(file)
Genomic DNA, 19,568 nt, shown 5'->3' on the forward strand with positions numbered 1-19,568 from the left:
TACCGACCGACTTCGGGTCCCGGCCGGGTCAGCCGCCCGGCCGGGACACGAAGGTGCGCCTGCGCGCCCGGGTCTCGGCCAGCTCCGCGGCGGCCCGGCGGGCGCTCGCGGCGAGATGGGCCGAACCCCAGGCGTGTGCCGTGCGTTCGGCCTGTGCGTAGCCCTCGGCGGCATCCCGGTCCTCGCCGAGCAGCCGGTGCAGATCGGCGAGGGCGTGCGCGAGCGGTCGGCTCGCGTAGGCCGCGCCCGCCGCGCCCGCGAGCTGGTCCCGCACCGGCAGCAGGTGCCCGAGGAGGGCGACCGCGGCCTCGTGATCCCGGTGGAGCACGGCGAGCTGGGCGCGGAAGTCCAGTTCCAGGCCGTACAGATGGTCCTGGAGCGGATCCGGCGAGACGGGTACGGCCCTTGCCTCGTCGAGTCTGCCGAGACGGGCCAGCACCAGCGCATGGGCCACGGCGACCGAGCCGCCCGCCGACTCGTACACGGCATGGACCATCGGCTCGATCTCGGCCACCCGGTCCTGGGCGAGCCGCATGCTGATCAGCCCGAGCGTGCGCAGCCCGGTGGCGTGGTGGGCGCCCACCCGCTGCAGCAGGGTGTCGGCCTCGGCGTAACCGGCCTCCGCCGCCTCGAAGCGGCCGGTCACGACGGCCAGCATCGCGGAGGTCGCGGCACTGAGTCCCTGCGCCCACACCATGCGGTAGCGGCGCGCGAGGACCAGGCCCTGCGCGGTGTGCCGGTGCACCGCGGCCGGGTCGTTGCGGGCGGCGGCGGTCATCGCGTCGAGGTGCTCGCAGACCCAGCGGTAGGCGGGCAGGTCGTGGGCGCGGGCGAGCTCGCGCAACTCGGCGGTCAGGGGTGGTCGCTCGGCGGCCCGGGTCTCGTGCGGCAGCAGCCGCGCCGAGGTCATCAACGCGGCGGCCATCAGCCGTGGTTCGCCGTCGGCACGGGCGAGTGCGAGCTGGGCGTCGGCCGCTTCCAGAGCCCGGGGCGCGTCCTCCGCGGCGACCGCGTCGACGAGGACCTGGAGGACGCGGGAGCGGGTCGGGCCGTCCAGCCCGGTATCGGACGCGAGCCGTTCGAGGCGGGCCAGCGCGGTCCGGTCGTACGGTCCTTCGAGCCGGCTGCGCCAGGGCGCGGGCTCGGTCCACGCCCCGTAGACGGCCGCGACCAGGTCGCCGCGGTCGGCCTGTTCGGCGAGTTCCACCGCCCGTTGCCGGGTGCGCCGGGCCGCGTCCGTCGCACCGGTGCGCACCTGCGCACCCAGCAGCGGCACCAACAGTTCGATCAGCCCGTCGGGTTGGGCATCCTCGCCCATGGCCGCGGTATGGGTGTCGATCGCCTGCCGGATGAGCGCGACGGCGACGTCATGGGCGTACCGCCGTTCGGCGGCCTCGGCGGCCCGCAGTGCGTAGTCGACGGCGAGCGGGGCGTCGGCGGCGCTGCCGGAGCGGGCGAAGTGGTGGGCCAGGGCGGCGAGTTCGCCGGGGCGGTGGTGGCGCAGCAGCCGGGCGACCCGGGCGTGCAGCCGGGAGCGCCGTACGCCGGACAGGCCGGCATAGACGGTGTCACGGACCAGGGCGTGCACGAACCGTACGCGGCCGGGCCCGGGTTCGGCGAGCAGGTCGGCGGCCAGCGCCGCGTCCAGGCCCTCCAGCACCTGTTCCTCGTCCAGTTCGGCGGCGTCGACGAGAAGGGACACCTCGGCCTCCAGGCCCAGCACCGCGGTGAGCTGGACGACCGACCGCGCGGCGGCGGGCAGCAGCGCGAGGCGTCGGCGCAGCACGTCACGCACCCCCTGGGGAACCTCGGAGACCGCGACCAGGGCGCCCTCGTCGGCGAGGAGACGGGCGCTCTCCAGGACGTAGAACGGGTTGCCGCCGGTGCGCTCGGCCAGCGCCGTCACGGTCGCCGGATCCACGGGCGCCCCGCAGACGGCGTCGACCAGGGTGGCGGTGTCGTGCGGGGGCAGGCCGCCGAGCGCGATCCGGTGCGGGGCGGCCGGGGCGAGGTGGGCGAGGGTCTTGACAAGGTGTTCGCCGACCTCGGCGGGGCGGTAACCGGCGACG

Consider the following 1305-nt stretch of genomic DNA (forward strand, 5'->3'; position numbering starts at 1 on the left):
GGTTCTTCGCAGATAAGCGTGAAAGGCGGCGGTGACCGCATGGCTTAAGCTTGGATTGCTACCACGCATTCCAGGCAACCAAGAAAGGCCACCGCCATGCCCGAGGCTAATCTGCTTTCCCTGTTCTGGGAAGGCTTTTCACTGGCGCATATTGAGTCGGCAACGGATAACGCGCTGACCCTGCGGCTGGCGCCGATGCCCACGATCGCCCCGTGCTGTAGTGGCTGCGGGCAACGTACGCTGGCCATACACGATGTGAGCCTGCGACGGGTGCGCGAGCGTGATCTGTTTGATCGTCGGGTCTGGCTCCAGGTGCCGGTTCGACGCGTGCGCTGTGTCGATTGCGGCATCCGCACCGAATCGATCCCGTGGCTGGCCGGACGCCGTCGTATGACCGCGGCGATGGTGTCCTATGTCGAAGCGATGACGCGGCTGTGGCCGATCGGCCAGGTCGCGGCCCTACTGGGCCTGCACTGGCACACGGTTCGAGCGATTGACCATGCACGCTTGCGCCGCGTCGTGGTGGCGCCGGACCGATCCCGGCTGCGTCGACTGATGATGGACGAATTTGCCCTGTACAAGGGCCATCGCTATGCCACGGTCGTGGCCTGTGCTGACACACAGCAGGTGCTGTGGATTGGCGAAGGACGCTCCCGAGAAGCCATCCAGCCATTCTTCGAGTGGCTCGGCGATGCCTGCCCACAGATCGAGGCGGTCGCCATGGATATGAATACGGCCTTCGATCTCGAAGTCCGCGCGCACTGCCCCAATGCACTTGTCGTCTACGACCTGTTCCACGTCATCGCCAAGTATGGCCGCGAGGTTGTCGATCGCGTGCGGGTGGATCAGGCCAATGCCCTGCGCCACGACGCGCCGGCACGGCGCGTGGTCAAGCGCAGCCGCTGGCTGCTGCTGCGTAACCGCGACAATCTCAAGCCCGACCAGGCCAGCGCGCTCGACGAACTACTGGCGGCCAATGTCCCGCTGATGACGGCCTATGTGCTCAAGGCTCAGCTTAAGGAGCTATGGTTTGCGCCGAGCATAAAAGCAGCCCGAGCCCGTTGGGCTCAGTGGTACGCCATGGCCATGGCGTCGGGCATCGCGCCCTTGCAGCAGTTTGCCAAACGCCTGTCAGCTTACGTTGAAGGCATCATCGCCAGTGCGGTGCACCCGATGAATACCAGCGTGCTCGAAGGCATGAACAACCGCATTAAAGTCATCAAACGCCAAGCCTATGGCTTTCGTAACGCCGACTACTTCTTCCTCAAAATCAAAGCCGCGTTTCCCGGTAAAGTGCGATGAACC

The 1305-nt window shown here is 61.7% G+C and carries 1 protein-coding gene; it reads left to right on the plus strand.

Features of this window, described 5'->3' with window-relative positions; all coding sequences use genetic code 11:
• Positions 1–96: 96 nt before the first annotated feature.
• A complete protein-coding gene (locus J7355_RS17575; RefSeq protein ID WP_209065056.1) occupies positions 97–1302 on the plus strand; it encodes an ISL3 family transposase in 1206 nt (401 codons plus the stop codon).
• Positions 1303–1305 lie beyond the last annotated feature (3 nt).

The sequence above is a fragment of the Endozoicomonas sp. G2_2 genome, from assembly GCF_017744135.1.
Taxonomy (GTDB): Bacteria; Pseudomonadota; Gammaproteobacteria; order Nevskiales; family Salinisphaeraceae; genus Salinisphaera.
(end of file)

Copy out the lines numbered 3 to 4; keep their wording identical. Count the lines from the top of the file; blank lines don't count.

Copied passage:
Consider the following 1305-nt stretch of genomic DNA (forward strand, 5'->3'; position numbering starts at 1 on the left):
GGTTCTTCGCAGATAAGCGTGAAAGGCGGCGGTGACCGCATGGCTTAAGCTTGGATTGCTACCACGCATTCCAGGCAACCAAGAAAGGCCACCGCCATGCCCGAGGCTAATCTGCTTTCCCTGTTCTGGGAAGGCTTTTCACTGGCGCATATTGAGTCGGCAACGGATAACGCGCTGACCCTGCGGCTGGCGCCGATGCCCACGATCGCCCCGTGCTGTAGTGGCTGCGGGCAACGTACGCTGGCCATACACGATGTGAGCCTGCGACGGGTGCGCGAGCGTGATCTGTTTGATCGTCGGGTCTGGCTCCAGGTGCCGGTTCGACGCGTGCGCTGTGTCGATTGCGGCATCCGCACCGAATCGATCCCGTGGCTGGCCGGACGCCGTCGTATGACCGCGGCGATGGTGTCCTATGTCGAAGCGATGACGCGGCTGTGGCCGATCGGCCAGGTCGCGGCCCTACTGGGCCTGCACTGGCACACGGTTCGAGCGATTGACCATGCACGCTTGCGCCGCGTCGTGGTGGCGCCGGACCGATCCCGGCTGCGTCGACTGATGATGGACGAATTTGCCCTGTACAAGGGCCATCGCTATGCCACGGTCGTGGCCTGTGCTGACACACAGCAGGTGCTGTGGATTGGCGAAGGACGCTCCCGAGAAGCCATCCAGCCATTCTTCGAGTGGCTCGGCGATGCCTGCCCACAGATCGAGGCGGTCGCCATGGATATGAATACGGCCTTCGATCTCGAAGTCCGCGCGCACTGCCCCAATGCACTTGTCGTCTACGACCTGTTCCACGTCATCGCCAAGTATGGCCGCGAGGTTGTCGATCGCGTGCGGGTGGATCAGGCCAATGCCCTGCGCCACGACGCGCCGGCACGGCGCGTGGTCAAGCGCAGCCGCTGGCTGCTGCTGCGTAACCGCGACAATCTCAAGCCCGACCAGGCCAGCGCGCTCGACGAACTACTGGCGGCCAATGTCCCGCTGATGACGGCCTATGTGCTCAAGGCTCAGCTTAAGGAGCTATGGTTTGCGCCGAGCATAAAAGCAGCCCGAGCCCGTTGGGCTCAGTGGTACGCCATGGCCATGGCGTCGGGCATCGCGCCCTTGCAGCAGTTTGCCAAACGCCTGTCAGCTTACGTTGAAGGCATCATCGCCAGTGCGGTGCACCCGATGAATACCAGCGTGCTCGAAGGCATGAACAACCGCATTAAAGTCATCAAACGCCAAGCCTATGGCTTTCGTAACGCCGACTACTTCTTCCTCAAAATCAAAGCCGCGTTTCCCGGTAAAGTGCGATGAACC